Discussion The Discussion Board is the heart of any online course. To the extent that an online course can duplicate the atmosphere and humanity of a face-to-face course, it will happen in the Discussion Board. Those who have taken online courses know that online discussion is often richer, more varied, more paticipatory, and ultimately more educationally valuable than discussion in a physical classroom. The opportunity to reflect before answering or responding usually produces better dialogue, and the anonimity afforded by asynchronous communication tends to loosen inhibitions people normally have when gathered together in groups. You are required to participate in the online discussion by answering questions posed in the assignments and responding to at least one other student's post for each question in the module (there is no "back of the classroom" in online discussion). I would like to keep to the following ground rules for discussion postings: Answers to assignment questions should be 1/2-3/4 pages long, unless stated otherwise in the assignment Responses to others can be shorter, 1-2 paragraphs All posts must be written in complete, grammatically correct sentences A civil, respectful tone must be maintained in all posts, especially when you disagree; no "dis-ing" or "trashing" allowed! Avoid "e-speak"! To post an answer to a discussion question, click on the link to the question for that week. Click on the "Add a new discussion topic" button at the top middle of the page and type or paste in your answer (if you are in someone's post, click on the appropriate discussion forum link at the very top of the page first to bring up the page with the "Add a new discussion topic link). Please don't answer the discussion question by REPLYING to my initial post; start your own thread! To respond to another student's post, click on their message and click on "Reply" in the lower right-hand corner. This way, all posts stay organized and the discussion "threads" can be easily followed. Be sure to read all the preceding posts before you post your answer or response. REMEMBER: If you use the "Reply" button everyone in class will see your post, so if you want to communicate privately with me use the Messages tool.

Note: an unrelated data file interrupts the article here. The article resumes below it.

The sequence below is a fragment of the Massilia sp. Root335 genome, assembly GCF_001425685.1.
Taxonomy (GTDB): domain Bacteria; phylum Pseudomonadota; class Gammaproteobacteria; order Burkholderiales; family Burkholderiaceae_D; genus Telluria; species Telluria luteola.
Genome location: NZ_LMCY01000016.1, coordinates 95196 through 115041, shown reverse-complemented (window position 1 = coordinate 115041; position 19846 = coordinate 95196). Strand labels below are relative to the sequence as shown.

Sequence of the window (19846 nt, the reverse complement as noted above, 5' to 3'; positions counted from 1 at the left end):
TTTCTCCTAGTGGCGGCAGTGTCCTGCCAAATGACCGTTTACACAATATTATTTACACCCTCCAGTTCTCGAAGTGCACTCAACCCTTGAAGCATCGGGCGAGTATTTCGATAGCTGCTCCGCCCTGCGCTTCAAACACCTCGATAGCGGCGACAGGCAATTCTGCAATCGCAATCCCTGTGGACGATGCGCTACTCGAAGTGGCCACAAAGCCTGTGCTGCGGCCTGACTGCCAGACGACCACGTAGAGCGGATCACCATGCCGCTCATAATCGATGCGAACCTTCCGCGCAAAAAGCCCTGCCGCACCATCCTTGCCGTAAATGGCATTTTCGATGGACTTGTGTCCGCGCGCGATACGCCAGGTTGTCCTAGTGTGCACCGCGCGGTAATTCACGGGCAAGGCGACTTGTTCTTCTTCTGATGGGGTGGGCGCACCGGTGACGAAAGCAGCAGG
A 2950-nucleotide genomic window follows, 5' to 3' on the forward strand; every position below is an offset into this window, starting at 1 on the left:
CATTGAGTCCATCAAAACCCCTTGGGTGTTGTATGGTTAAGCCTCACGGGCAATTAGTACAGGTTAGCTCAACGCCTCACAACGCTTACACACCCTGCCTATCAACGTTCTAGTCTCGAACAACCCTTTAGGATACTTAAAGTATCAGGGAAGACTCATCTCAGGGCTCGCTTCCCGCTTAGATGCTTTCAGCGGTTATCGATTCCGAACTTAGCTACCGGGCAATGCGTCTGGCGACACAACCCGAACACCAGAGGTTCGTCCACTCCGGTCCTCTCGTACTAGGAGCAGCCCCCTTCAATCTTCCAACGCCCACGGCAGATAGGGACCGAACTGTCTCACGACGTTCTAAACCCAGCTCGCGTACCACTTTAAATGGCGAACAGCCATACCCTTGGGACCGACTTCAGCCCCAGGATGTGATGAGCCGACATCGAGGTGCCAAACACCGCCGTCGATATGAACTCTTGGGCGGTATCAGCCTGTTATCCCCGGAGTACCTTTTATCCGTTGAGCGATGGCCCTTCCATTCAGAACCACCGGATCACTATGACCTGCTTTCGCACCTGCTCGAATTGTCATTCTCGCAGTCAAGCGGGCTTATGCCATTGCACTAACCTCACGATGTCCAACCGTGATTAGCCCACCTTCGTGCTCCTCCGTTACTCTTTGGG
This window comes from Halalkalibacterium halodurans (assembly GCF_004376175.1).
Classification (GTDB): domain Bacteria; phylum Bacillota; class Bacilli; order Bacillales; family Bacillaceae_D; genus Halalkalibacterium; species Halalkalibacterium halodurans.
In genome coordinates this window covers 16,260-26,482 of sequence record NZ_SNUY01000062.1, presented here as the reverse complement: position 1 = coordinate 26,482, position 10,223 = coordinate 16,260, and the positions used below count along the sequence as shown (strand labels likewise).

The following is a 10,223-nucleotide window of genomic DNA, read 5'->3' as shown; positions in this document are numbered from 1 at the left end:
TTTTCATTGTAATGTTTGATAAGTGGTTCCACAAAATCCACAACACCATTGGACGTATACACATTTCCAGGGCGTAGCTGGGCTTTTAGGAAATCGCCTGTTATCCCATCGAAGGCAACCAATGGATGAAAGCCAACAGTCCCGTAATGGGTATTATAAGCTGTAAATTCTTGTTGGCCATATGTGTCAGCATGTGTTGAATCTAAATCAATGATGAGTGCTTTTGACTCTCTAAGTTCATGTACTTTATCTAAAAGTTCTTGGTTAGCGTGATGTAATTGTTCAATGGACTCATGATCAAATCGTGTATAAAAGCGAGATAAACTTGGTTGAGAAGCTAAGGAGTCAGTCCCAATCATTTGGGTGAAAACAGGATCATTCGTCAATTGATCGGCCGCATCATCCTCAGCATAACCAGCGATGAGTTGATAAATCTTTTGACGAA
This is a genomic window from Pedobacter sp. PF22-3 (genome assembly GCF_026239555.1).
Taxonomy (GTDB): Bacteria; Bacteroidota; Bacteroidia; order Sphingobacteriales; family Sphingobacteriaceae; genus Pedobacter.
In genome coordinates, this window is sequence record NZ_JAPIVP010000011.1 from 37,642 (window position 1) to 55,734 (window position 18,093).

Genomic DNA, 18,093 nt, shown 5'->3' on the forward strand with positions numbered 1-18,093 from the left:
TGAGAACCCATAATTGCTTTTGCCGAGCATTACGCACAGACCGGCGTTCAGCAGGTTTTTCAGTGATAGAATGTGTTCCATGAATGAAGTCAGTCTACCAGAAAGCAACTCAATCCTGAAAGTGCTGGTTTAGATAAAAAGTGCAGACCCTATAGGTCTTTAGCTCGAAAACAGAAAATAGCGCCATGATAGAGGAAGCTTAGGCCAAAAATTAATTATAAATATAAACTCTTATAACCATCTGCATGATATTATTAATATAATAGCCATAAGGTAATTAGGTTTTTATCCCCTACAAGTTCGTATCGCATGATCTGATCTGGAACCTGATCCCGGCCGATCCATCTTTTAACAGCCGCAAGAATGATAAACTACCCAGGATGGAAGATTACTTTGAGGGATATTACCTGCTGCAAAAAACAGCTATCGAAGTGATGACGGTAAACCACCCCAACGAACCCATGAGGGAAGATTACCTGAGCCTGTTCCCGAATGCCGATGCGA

Your participation in the Discussion Board is graded and comprises a substantial portion of your final grade. Here are the criteria I will use to grade your discussion: